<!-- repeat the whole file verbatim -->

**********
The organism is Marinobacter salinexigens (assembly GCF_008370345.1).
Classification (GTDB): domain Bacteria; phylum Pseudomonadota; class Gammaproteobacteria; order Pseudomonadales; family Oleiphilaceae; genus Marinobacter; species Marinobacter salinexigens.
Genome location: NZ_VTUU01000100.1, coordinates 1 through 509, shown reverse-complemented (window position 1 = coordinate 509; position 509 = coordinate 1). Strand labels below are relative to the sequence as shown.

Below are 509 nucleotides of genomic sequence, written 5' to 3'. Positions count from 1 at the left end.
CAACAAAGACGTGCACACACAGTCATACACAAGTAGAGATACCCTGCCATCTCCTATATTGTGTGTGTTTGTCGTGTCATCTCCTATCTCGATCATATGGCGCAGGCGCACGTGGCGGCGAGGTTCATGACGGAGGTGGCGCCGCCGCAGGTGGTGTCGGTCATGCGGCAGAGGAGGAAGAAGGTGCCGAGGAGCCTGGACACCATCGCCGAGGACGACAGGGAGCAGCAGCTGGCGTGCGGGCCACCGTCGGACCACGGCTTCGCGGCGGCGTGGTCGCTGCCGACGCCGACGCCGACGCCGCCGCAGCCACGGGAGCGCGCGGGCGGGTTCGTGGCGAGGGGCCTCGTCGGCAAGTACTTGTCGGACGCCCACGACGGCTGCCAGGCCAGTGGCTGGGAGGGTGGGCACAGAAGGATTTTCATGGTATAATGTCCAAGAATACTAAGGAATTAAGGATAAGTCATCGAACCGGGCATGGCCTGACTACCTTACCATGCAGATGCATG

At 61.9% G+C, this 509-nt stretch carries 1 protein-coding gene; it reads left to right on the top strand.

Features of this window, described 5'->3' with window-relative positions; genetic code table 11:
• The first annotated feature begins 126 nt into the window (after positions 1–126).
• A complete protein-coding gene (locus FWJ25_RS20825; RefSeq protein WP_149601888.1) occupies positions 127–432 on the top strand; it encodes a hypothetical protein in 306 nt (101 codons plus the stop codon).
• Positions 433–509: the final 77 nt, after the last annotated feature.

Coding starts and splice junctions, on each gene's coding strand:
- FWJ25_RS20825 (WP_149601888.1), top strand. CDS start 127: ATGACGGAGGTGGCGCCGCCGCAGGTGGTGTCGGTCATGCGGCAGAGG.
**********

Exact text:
The organism is Marinobacter salinexigens (assembly GCF_008370345.1).
Classification (GTDB): domain Bacteria; phylum Pseudomonadota; class Gammaproteobacteria; order Pseudomonadales; family Oleiphilaceae; genus Marinobacter; species Marinobacter salinexigens.
Genome location: NZ_VTUU01000100.1, coordinates 1 through 509, shown reverse-complemented (window position 1 = coordinate 509; position 509 = coordinate 1). Strand labels below are relative to the sequence as shown.

Below are 509 nucleotides of genomic sequence, written 5' to 3'. Positions count from 1 at the left end.
CAACAAAGACGTGCACACACAGTCATACACAAGTAGAGATACCCTGCCATCTCCTATATTGTGTGTGTTTGTCGTGTCATCTCCTATCTCGATCATATGGCGCAGGCGCACGTGGCGGCGAGGTTCATGACGGAGGTGGCGCCGCCGCAGGTGGTGTCGGTCATGCGGCAGAGGAGGAAGAAGGTGCCGAGGAGCCTGGACACCATCGCCGAGGACGACAGGGAGCAGCAGCTGGCGTGCGGGCCACCGTCGGACCACGGCTTCGCGGCGGCGTGGTCGCTGCCGACGCCGACGCCGACGCCGCCGCAGCCACGGGAGCGCGCGGGCGGGTTCGTGGCGAGGGGCCTCGTCGGCAAGTACTTGTCGGACGCCCACGACGGCTGCCAGGCCAGTGGCTGGGAGGGTGGGCACAGAAGGATTTTCATGGTATAATGTCCAAGAATACTAAGGAATTAAGGATAAGTCATCGAACCGGGCATGGCCTGACTACCTTACCATGCAGATGCATG

At 61.9% G+C, this 509-nt stretch carries 1 protein-coding gene; it reads left to right on the top strand.

Features of this window, described 5'->3' with window-relative positions; genetic code table 11:
• The first annotated feature begins 126 nt into the window (after positions 1–126).
• A complete protein-coding gene (locus FWJ25_RS20825; RefSeq protein WP_149601888.1) occupies positions 127–432 on the top strand; it encodes a hypothetical protein in 306 nt (101 codons plus the stop codon).
• Positions 433–509: the final 77 nt, after the last annotated feature.

Coding starts and splice junctions, on each gene's coding strand:
- FWJ25_RS20825 (WP_149601888.1), top strand. CDS start 127: ATGACGGAGGTGGCGCCGCCGCAGGTGGTGTCGGTCATGCGGCAGAGG.